Sunday, May 27, 2018
Video review: "Annihilation"
“Annihilation” falls into that section of science fiction that’s more cerebral and contemplative than the rest. Despite the name, the genre can often be pretty dopey in its premises and storytelling.
It’s not the most entertaining film, but like “Contact,” to which it is a thematic cousin, its rewards operate more at the intellectual level than the gut.
Natalie Portman plays Lena, a scientist/soldier who’s chosen by fate and her own instincts to enter the Shimmer, a mysterious, growing sector of forbidding energy that cropped up a few years ago. So far the government has managed to keep it under wraps because it’s in a remote area, but it’s only a matter of time before it starts gobbling up entire cities.
Lena’s husband, Kane (Oscar Isaac), went into the Shimmer a year ago and never came back -- no one ever does. She’d assumed him dead, but when he suddenly pops up out of nowhere, emotionally distant and physically ailing, she’s sucked into the consortium of science and military types reacting to the crisis.
Interestingly, the entire team going in is comprised of women. Jennifer Jason Leigh plays the inscrutable Ventress, a psychiatrist leading the team. Gina Rodriguez is Anya, the group’s brash muscle. Tessa Thompson is Josie, a brilliant wallflower. And Tuva Novotny is Cass, the only one who makes an attempt to befriend Lena.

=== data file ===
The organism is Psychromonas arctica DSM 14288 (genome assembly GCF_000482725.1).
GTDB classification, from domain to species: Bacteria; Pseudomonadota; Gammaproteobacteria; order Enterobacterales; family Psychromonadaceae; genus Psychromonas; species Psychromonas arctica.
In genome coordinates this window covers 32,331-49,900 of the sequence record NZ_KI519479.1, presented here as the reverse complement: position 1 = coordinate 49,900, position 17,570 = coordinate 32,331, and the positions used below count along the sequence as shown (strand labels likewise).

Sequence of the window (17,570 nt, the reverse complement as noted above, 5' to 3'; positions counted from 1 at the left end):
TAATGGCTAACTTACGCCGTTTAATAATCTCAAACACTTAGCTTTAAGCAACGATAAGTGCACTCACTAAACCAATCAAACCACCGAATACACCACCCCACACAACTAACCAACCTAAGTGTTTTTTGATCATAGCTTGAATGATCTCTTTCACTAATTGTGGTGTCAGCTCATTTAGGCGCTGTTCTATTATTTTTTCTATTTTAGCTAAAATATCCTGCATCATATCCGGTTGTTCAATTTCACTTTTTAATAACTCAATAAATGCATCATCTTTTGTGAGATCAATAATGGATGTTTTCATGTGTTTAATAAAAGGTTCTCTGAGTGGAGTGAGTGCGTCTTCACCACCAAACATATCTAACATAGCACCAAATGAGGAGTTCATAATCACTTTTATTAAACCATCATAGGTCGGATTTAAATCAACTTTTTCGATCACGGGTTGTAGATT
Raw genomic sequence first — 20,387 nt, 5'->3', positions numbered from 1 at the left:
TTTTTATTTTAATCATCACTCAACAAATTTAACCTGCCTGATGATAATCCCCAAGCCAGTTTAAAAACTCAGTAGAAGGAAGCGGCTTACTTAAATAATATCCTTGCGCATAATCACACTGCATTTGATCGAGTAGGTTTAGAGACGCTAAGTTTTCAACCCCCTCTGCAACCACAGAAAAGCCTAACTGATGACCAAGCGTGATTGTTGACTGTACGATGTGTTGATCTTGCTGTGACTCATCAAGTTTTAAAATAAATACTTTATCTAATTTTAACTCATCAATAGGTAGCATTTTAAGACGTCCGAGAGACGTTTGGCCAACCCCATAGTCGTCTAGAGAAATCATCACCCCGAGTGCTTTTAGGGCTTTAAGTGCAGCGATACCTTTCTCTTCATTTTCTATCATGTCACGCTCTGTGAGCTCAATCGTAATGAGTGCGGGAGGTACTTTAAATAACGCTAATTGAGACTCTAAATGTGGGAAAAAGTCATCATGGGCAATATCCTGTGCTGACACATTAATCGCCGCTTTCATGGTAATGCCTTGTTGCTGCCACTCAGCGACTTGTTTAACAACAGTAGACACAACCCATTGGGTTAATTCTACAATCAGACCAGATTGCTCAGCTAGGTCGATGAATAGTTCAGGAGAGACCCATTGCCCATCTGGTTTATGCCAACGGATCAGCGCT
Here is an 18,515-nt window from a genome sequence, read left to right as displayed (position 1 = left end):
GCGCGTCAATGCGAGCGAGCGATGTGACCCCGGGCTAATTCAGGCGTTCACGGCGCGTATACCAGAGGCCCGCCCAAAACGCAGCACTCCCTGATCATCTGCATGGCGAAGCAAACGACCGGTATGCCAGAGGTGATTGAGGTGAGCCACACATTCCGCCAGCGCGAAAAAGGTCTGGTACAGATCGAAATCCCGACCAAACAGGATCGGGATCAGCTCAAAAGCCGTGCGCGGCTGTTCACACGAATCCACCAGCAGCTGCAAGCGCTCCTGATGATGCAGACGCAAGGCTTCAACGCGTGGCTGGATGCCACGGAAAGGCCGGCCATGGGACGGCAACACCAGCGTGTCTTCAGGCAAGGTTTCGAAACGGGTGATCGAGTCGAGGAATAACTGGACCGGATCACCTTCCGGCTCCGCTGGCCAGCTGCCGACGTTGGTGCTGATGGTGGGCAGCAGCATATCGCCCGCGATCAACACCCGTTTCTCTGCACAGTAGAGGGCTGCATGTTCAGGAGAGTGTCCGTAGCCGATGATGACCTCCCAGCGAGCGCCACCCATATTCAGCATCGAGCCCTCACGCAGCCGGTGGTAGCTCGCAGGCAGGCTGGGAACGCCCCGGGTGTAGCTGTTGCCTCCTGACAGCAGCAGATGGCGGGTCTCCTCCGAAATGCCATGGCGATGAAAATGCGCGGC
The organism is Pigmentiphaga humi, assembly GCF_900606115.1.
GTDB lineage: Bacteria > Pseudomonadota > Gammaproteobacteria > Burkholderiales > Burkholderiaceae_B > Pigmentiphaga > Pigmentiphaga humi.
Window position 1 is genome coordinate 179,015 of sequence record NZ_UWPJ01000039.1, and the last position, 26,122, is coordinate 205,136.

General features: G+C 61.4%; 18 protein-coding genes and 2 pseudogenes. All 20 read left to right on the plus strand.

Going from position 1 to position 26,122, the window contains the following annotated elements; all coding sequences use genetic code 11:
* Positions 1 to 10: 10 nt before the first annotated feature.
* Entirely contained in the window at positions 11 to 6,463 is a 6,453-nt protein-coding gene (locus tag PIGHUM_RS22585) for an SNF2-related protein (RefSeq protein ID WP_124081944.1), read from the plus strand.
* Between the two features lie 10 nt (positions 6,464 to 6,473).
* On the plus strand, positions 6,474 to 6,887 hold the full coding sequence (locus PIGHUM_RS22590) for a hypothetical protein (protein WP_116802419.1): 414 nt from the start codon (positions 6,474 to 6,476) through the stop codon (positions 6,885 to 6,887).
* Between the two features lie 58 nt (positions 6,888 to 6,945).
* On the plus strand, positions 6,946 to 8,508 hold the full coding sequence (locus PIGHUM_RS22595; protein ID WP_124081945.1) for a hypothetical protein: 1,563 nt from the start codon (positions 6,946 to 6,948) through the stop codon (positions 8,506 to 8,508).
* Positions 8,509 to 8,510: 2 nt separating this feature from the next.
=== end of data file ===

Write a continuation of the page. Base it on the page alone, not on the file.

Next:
Obviously I don’t want to give away too much about what they find in the Shimmer, but suffice it to say some kind of alien force is messing around with the DNA of every living thing inside, turning it into a hothouse of toothsome horrors and gorgeous delights.
Written and directed by Alex Garland (“Ex Machina”) based on the novel by Jeff VanderMeer, “Annihilation” got a very mixed reaction from critics and audiences. It’s an engaging blend of horror, sci-fi and thriller elements, with a little bit of philosophical musings thrown in.
Bonus features are interesting, and organized unlike others I’ve seen. (You’ll need to spring for the Blu-ray version to get them, as the DVD contains zippo.)
The extras are organized into three parts, based on the journey the women take over the course of the movie. Each part contains a documentary short about an aspect of production, along with interviews with cast and crew reflecting on that topic.
“Southern Reach” looks at the concept of the story and translating it into film. “Area X” is about the transformation of live sets into the fantastical world. “To the Lighthouse” examines the visual effects and how they’re incorporated into the storytelling.